This nefarious character is replicating posts from my page to make it look and sound like me and sending out friend requests in my name to Christians and has already built up about 100 followers.
The promise of personal prophecy always draws a crowd. Many long to hear the voice of God and either don’t have confidence in their prophetic listening skills or are simply seeking confirmation about something they think God spoke to their heart.
I remember what it was like as a new believer when visiting prophets would roll through town. I waited in anticipation, hoping I would be the one called out to receive a life-changing prophetic word. Although I believe wholeheartedly in personal prophecy—and although I’ve attended many prophetic conferences—I’ve only had a “prophet” call me out with a word once. It was so far off base that it cured me of chasing personal prophecy.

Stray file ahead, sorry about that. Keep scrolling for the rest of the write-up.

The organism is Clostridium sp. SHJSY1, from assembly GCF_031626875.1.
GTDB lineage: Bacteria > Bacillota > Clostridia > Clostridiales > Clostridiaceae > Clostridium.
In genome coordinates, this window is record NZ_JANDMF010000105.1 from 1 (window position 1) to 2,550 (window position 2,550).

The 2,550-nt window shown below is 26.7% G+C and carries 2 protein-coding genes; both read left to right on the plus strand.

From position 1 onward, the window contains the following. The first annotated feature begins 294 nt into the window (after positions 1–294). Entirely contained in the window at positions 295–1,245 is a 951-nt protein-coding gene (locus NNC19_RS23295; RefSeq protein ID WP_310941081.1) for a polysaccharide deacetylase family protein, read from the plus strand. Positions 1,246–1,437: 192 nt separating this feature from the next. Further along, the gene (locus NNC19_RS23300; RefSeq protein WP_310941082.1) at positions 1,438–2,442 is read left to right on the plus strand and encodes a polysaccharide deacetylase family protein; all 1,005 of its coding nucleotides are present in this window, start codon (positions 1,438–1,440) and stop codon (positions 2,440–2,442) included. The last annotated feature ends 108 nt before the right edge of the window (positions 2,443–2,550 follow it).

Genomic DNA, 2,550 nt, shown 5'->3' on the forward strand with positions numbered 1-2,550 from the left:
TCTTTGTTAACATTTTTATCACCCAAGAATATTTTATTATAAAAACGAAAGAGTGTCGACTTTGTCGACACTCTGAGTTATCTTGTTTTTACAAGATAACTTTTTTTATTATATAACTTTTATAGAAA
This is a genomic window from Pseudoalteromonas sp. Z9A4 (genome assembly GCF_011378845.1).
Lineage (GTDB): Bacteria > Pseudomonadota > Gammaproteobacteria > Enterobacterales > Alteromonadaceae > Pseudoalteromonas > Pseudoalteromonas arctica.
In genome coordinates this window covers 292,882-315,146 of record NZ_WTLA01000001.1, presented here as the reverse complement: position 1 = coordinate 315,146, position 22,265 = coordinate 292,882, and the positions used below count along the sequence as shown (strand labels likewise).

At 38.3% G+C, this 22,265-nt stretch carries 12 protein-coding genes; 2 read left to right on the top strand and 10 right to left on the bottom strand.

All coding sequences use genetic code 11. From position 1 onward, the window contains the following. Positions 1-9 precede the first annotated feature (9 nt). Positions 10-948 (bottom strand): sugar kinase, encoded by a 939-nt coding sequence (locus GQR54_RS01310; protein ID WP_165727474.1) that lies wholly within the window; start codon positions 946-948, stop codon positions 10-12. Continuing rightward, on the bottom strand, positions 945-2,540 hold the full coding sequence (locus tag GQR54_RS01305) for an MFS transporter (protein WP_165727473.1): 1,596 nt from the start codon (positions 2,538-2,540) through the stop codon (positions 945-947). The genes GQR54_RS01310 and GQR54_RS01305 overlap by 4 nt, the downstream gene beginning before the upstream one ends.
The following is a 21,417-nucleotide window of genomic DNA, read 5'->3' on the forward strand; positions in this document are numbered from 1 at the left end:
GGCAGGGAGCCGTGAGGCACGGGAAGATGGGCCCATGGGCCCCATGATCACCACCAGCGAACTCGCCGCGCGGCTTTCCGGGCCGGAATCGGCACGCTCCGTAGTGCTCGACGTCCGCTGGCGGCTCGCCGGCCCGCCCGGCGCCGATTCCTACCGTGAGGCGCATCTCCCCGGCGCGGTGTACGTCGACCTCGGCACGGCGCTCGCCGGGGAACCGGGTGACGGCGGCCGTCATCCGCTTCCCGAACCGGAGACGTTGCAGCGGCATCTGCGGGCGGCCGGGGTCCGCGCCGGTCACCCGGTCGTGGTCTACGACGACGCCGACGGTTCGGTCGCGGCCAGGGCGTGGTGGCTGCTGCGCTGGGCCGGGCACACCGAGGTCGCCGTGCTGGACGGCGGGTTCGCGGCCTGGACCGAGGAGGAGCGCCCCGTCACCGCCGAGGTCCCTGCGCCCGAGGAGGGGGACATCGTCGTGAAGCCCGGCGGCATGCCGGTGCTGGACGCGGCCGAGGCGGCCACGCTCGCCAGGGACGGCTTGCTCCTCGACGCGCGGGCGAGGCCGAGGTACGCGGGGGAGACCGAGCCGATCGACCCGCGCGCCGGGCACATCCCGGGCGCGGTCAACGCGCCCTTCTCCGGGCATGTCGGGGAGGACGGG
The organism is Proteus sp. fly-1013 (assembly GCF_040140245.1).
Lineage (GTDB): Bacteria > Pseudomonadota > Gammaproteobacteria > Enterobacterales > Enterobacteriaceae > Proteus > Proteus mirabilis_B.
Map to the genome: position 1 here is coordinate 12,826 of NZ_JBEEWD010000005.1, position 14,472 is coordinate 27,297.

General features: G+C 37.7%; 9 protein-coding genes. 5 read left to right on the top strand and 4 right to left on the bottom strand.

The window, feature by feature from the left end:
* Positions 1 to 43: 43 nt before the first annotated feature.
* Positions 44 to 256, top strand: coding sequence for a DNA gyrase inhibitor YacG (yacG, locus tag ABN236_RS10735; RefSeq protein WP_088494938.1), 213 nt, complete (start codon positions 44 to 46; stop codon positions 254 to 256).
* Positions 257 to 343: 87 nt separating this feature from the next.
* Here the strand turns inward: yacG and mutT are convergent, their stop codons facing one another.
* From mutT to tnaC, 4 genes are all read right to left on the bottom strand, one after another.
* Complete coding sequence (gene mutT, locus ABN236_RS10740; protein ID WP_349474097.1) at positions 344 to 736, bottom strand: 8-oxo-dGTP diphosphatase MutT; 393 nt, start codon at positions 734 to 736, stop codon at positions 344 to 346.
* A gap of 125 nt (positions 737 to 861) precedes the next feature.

Still, I get it. I understand that believers are sincerely hungry to hear God’s voice. And that, unfortunately, is one of the reasons prophetic ministry is so abused in this hour. It’s one of the reasons anyone who claims to be a prophet can so easily fleece some sheep or offer false prophecies that lead people away from God instead of closer to Him.
Every week I get at least a handful of digital requests from precious people all over the world desperately seeking a prophetic word. Some come begging. Others come demanding. Still others come with money in hand to buy a prophecy or dream interpretation.
Seriously, this happens just about every day and more than once on most days. It’s an unfortunate symptom of modern-day prophetic ministry—prophetic ministry that has too often taught people to depend on prophets to “go to the throne” and “get a word” for them instead of fulfilling the Ephesians 4:11 mandate to equip the saints.
Don’t get me wrong. I’m not at all against personal prophecy. In fact, over the next two weeks I’ll be ministering on prophetic promises at my church. I fully expect the Holy Spirit to move. I fully expect many hungry believers to receive prophetic words. Personal prophecy—edifying, exhorting and comforting believers—is vital in this hour.